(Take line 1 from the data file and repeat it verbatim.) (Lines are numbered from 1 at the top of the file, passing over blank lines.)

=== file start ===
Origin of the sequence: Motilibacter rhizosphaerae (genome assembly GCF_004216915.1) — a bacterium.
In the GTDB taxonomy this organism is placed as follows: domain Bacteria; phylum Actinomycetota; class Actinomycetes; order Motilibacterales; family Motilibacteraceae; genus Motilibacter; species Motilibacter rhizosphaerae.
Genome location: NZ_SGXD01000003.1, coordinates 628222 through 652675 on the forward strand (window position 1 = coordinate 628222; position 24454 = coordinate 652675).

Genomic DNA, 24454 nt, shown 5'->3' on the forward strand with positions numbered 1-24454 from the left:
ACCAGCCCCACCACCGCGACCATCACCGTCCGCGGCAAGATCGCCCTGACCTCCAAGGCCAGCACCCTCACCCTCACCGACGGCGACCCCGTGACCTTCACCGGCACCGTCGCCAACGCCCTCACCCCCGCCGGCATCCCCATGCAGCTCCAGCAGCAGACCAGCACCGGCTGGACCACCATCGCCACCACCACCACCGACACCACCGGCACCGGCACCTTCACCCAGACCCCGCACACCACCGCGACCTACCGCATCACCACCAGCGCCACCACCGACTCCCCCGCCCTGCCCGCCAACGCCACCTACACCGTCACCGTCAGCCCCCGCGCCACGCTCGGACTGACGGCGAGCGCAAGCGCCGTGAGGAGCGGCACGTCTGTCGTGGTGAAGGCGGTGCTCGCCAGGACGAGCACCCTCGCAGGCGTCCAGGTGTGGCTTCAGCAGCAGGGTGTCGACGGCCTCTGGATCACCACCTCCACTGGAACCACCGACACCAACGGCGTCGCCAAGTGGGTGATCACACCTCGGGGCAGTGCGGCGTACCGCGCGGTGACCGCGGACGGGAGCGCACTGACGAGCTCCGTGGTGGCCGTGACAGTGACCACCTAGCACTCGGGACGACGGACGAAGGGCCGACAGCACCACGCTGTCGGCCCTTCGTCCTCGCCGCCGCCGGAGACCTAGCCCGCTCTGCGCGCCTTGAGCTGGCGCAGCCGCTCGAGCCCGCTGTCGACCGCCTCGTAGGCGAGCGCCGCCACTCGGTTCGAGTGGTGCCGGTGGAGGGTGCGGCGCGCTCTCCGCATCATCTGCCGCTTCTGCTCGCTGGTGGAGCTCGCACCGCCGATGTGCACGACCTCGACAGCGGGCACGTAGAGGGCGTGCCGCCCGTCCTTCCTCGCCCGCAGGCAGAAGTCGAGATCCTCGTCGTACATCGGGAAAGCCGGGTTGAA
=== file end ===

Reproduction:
Origin of the sequence: Motilibacter rhizosphaerae (genome assembly GCF_004216915.1) — a bacterium.